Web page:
Monday, January 2, 2012


Maxwell’s theory for electromagnetism:
    Magnetism and electricity produce energy waves, which radiate in fields with differing wavelengths.

The most dramatic moments in the development of physics are those in which great syntheses take place, where phenomena which previousely had appeared to be different are suddenly discovered to be but different aspects of the same thing. The history of physics is the history of such syntheses, and the basis of the success of physical science is mainly that we are able to synthesize.
      Perhaps the most dramatic moment in the development of physics during the 19th century ocuured to J.C.Maxwell one day in the 1860's, when he combined the laws of electricity and magnetism with the laws of the behavior of light. As a result, the properties of  light were partly unravelled.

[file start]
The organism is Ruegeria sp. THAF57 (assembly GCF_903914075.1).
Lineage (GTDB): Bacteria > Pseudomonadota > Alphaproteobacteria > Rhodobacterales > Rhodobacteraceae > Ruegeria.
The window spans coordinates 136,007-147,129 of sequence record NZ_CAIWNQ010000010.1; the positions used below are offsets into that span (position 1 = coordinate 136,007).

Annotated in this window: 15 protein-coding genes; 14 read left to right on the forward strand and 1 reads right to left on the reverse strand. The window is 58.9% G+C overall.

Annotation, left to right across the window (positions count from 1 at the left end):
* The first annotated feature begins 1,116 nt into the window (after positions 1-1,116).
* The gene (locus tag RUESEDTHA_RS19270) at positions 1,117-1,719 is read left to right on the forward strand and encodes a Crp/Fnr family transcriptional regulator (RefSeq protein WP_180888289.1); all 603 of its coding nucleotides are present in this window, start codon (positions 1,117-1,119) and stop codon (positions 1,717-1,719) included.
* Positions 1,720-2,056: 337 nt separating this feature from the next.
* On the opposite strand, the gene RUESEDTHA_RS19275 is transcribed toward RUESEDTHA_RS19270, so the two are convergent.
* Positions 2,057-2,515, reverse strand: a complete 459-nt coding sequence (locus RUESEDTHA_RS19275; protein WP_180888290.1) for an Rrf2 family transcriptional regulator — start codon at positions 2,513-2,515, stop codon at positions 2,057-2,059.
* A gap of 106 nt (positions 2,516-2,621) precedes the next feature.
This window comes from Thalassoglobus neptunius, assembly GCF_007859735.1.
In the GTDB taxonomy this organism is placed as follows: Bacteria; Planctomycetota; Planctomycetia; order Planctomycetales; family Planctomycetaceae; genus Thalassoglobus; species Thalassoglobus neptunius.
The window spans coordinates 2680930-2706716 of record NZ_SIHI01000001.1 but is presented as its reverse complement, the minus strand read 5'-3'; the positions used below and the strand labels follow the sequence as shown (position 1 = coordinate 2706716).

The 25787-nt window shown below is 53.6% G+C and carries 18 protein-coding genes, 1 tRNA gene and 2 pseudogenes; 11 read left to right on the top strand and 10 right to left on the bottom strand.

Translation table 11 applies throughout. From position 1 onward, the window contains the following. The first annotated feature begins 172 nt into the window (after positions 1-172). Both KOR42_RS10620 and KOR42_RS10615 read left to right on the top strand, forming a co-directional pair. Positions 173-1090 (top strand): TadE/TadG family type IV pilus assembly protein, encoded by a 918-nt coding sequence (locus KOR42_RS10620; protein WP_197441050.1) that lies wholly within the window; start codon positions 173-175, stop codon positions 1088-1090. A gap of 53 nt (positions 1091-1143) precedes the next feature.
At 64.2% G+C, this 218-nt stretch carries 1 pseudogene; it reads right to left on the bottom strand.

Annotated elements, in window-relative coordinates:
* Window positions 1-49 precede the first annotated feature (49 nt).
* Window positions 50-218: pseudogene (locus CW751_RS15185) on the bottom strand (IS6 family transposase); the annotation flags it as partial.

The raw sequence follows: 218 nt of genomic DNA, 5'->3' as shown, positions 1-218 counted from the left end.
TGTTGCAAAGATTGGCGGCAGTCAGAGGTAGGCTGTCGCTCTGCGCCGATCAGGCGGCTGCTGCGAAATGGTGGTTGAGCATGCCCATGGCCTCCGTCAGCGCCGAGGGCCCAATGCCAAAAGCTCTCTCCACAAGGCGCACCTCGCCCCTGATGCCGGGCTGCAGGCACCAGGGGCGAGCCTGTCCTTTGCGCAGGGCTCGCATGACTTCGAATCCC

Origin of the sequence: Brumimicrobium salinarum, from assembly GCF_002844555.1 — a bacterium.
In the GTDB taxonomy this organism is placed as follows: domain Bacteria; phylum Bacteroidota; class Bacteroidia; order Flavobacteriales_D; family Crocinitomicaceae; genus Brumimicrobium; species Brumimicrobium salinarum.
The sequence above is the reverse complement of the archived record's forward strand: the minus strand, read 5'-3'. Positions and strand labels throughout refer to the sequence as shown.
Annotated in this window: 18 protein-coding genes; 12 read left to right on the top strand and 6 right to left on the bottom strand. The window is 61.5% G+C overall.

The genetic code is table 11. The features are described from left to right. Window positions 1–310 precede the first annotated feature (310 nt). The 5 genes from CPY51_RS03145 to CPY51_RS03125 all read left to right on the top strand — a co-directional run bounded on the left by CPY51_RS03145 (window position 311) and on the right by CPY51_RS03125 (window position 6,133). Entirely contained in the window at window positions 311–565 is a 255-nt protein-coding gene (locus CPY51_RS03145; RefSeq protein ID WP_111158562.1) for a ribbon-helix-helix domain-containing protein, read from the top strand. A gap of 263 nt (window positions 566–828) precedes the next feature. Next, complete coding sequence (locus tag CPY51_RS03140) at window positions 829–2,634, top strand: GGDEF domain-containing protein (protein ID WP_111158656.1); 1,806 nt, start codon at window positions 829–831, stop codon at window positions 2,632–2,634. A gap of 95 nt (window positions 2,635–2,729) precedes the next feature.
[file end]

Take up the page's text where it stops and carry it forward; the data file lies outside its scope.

Familiar with Michael Faraday’s theories of electricity and magnetic lines of force and expanding on the mathematics developed by Faraday; Maxwell combined several equations that resulted in the establishment of direct relationships in the fields produced by magnetism and electricity and how together they affect nature. Once the equations for magnetic and electric fields were combined, he calculated the speed of their waves. Maxwell concluded that electromagnetic radiation has the same speed as light—about 186,000 miles per second. At first, Maxwell accepted the ancient concept of the existence of the aether in space. (It was thought that light and other electromagnetic waves could not travel in a vacuum; herefore the concept of ‘‘ethereal matter’’ in space was invented but never verified.) Maxwell believed electromagnetic radiation waves were actually carried by this aether and that magnetism caused disruptions to it.